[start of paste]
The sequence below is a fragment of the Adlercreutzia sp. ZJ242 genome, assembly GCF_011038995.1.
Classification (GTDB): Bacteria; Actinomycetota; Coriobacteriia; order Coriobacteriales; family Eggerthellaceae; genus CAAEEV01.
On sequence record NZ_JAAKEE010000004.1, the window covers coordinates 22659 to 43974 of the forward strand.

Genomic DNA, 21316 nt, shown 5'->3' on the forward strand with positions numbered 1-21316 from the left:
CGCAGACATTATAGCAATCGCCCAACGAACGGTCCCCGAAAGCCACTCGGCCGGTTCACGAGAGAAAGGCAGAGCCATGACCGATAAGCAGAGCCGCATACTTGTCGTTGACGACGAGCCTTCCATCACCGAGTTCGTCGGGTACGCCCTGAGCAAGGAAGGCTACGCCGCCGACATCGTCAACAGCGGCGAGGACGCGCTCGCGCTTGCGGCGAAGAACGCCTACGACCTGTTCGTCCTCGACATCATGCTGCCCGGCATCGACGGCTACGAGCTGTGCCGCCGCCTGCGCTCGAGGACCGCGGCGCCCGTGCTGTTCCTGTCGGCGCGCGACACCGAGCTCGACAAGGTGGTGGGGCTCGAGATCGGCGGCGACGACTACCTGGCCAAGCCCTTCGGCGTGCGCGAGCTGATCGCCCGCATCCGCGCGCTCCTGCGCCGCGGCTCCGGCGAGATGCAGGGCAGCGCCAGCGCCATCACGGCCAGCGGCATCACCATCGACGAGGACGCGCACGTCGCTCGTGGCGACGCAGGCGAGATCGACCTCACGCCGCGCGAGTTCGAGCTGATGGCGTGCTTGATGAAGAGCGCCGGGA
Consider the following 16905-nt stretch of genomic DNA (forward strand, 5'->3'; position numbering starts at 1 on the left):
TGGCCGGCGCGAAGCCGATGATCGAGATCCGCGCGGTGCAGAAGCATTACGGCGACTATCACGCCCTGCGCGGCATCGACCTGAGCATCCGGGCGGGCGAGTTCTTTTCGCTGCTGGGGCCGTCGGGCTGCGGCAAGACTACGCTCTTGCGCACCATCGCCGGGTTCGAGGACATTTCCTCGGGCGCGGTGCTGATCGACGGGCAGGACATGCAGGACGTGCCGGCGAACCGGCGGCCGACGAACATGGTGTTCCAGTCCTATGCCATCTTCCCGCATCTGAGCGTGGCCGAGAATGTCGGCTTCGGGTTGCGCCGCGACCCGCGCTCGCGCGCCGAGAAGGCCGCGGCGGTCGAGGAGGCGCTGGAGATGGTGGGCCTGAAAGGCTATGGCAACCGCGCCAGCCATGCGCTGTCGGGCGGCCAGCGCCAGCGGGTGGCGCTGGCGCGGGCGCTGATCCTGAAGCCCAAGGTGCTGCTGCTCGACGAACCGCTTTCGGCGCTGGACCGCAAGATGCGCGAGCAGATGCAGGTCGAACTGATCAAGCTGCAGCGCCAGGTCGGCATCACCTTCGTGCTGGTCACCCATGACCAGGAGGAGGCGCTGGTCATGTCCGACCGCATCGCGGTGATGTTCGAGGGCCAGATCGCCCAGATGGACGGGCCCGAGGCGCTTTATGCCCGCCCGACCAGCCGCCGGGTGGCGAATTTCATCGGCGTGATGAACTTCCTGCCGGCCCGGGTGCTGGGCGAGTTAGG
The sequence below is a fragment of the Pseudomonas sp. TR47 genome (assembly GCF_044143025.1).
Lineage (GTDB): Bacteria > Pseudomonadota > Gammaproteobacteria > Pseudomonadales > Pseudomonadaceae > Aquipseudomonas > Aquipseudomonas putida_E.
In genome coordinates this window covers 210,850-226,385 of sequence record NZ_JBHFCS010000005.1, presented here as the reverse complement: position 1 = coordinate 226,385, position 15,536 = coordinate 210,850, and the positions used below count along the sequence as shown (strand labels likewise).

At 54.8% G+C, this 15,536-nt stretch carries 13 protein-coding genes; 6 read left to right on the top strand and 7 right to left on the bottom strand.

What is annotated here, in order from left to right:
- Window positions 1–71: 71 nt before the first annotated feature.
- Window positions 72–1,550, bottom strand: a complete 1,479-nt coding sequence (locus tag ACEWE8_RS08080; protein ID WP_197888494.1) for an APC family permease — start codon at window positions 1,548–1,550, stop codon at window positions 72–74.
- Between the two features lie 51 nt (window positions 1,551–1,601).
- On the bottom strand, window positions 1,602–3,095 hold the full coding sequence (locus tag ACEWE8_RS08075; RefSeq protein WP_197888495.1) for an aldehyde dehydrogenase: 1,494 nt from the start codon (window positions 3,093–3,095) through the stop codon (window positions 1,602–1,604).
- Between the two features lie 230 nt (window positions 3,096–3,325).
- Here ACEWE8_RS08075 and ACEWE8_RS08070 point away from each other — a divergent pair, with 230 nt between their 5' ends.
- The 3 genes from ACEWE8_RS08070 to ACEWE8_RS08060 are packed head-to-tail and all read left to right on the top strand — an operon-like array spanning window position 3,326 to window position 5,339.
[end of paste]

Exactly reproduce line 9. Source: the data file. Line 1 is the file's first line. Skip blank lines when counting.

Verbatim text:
Lineage (GTDB): Bacteria > Pseudomonadota > Gammaproteobacteria > Pseudomonadales > Pseudomonadaceae > Aquipseudomonas > Aquipseudomonas putida_E.